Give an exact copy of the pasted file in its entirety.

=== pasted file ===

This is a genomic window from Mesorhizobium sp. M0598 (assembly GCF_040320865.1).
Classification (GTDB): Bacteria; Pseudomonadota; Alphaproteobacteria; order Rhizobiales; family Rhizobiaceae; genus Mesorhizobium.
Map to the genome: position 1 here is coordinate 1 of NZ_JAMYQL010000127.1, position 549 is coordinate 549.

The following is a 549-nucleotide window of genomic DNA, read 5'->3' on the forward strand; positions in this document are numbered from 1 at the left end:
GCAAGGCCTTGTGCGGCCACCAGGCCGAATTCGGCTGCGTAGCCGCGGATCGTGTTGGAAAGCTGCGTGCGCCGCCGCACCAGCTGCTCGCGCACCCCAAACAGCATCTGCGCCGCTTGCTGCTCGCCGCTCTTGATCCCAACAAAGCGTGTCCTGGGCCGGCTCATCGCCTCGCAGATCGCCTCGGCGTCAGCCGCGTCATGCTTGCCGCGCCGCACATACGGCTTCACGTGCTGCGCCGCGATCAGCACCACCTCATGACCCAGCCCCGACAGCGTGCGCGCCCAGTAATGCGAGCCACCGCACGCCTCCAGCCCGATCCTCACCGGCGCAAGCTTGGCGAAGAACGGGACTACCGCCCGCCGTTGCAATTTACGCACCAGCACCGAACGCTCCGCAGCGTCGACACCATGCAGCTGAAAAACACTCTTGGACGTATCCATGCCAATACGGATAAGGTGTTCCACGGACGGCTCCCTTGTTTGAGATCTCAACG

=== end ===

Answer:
This is a genomic window from Mesorhizobium sp. M0598 (assembly GCF_040320865.1).
Classification (GTDB): Bacteria; Pseudomonadota; Alphaproteobacteria; order Rhizobiales; family Rhizobiaceae; genus Mesorhizobium.
Map to the genome: position 1 here is coordinate 1 of NZ_JAMYQL010000127.1, position 549 is coordinate 549.

The following is a 549-nucleotide window of genomic DNA, read 5'->3' on the forward strand; positions in this document are numbered from 1 at the left end:
GCAAGGCCTTGTGCGGCCACCAGGCCGAATTCGGCTGCGTAGCCGCGGATCGTGTTGGAAAGCTGCGTGCGCCGCCGCACCAGCTGCTCGCGCACCCCAAACAGCATCTGCGCCGCTTGCTGCTCGCCGCTCTTGATCCCAACAAAGCGTGTCCTGGGCCGGCTCATCGCCTCGCAGATCGCCTCGGCGTCAGCCGCGTCATGCTTGCCGCGCCGCACATACGGCTTCACGTGCTGCGCCGCGATCAGCACCACCTCATGACCCAGCCCCGACAGCGTGCGCGCCCAGTAATGCGAGCCACCGCACGCCTCCAGCCCGATCCTCACCGGCGCAAGCTTGGCGAAGAACGGGACTACCGCCCGCCGTTGCAATTTACGCACCAGCACCGAACGCTCCGCAGCGTCGACACCATGCAGCTGAAAAACACTCTTGGACGTATCCATGCCAATACGGATAAGGTGTTCCACGGACGGCTCCCTTGTTTGAGATCTCAACG